The name "Reaper Orange Cream Sickle" seemed a weird choice, and the description in the book, which I'd read on the website the day before had a bizarre rambling bit about the Reaper and what he'll do to you when you drink this, ...or something. But, here's where things get a little strange. I went back to the site, and found that it had been edited since our visit. It says this now: "Sit back, text a friend and let them know what the heck you’re sippin’ on… A beer made from oranges and vanilla ice cream!" Severely edited from the psychedelic babble that was there two days ago. {Edit: Checked ratebeer, where the original description is posted verbatim: So the Brewmaster Nic Brau has been dying to make this brew for the longest time, so sit back, relax and tell your friends that you are sipping on a beer made with orange and vanilla ice cream! Now that we blew your mind with that get a pint or four before the reaper gets word this brew is out and come for yours bawhaha."}

Graham Cracker Slacker, bro.
Some general information. Of particular note is
that Maple Island has a different term for
"batch" than every other brewery in America.
Same goes with White Butt IPA which now reads: "This IPA has yet to see the sun! This butt has plenty of kick due to the generous amount of mosaic hops." The original went on to greater lengths about the pale ass of the title. I had every intention of highlighting the bizarre stoned-out ramblings here, so I didn't quote, copy, or take pictures of those freaked-out descriptions (although Jason and I did riff on them from memory after we left), assuming they'd still be there when I needed them. I have one good pic. Take a look. "Graham Cracker Slacker" "Whaaaaat did you say you put Graham crackers in the mash tun while brewing this beer, that's right I did put boxes and boxes of those sweet little crackers in this brew! We also added a bunch of specialty malts to give this one mega awesome flavor so sit back and slack. " On the website currently: "Sit back and slack with a brew made with lots of real graham crackers. Specialty malts give this even more unique flavor."

Let's step back and return to the beers once more, with the fifth in the flight, Cup of Joe Freak Show. Big coffee in this, prominent espresso notes, and then along came peppers. Why? Jason tasted it, too. What kind of an off-flavor is this? Where did the peppers come from? This is supposed to be one of their best sellers, how did it get like this?

Jason with his cask-conditioned raspberry kolsch.
The smile was gone once the beer went past
his lips.
I managed to finish all the samples in the flight but for the Reaper Orange Cream Sickle, which was god-awful, and decided to pick a full pint to finish out our stay. Why not the Graham Cracker Slacker? No reason. I'm tossing the dice here, hoping for better beers. Malty nose, bread-y/malty flavors, a little sweetness, and a bit of herbacity, little hops. The biggest problem is that there's nothing here. Falls flat, delivers nothing tasty, just an empty set. Misses the mark. This "unique flavor" is not enjoyable. And it definitely isn't mega awesome. Certainly not getting any particular essence of Graham cracker, if that's possible.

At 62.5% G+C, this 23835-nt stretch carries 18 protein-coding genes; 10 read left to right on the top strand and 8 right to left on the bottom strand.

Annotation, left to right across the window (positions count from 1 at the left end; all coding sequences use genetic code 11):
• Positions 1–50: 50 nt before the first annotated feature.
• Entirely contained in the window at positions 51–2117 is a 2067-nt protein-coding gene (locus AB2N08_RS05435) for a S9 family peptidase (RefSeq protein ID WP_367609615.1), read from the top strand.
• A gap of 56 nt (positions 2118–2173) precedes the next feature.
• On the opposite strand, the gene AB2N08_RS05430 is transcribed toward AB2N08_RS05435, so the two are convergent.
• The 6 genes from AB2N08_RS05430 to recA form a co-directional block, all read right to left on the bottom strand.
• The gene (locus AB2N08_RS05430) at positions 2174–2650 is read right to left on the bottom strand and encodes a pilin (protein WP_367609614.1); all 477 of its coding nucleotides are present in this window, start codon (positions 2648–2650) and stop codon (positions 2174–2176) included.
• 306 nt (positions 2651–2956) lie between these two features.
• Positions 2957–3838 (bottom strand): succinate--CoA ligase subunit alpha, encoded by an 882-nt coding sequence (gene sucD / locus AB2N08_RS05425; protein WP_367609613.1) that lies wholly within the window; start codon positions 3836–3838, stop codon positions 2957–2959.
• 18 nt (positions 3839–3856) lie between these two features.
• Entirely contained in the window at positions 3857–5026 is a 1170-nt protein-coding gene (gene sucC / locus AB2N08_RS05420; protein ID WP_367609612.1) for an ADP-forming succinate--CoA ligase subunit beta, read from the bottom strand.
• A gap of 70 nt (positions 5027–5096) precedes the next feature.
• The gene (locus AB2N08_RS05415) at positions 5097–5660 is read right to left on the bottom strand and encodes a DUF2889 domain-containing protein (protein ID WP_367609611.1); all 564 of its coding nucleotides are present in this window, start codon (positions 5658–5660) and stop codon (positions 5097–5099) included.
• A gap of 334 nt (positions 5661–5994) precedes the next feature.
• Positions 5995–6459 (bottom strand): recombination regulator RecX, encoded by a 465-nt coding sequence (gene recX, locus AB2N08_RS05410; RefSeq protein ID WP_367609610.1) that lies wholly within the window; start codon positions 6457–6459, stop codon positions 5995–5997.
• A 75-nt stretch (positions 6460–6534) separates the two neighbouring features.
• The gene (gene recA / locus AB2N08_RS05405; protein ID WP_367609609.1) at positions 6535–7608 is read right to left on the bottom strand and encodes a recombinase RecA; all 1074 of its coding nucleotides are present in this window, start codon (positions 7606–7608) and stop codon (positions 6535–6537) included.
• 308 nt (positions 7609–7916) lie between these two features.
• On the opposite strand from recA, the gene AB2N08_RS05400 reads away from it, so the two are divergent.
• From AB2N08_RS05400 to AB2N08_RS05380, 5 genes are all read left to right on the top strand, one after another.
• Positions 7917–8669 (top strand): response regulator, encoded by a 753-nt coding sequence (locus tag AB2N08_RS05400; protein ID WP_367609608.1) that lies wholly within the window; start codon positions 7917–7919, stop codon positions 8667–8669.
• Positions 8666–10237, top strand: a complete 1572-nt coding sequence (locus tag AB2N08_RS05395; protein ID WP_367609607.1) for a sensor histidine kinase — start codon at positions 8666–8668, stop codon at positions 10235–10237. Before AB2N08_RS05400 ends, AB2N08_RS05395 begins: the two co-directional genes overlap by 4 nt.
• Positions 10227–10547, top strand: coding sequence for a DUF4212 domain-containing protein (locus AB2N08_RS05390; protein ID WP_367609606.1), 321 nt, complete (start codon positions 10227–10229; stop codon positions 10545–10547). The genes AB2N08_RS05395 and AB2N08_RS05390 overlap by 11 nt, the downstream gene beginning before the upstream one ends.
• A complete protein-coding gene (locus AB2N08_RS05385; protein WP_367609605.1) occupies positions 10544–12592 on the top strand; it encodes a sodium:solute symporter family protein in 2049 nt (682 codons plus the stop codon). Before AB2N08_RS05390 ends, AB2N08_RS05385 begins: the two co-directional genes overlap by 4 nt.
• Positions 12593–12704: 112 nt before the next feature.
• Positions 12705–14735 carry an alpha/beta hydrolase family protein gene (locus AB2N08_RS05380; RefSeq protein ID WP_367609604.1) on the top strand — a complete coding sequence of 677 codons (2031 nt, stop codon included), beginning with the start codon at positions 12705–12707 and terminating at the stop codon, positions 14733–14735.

I wasn't having any fun with these beers at all. Meanwhile, J. did a little gloating that the pint he picked was fine, and delivered exactly the flavors it advertised. This was the Freaky Fresh Baked Brew, and the website now describes it thus: "A festive holiday brew made with raisins, candi sugars, specialty malts and spices." It had all the flavors it promised, and nothing else, and was inoffensive. His next choice was a cask of the kolsch infused with raspberries, and it was not good, in the least. The same off flavors from the orange and ice cream beer. Unpleasant.

I have no comment here. Say what you will about a brewery
that wants you to ask for a Butt Cream, or a Cracker Butt.
There was one final thing that left a bad taste in our mouth, although we didn't drink it. A sign on the wall advertised "Staff Custom Blends." We are told that they recommend a blending of the White Butt IPA with Orange Cream Sickle, with arrows connecting parts of the names. Are we being told that we should ask for something called a "Butt Cream"? And second suggests we'd enjoy the pairing of a pour of White Butt IPA with Graham Cracker Slacker, which might go as "Butt Cracker"? Do these terrible beers really taste good together, or did someone think these names are just so hilarious to say that they couldn't help themselves?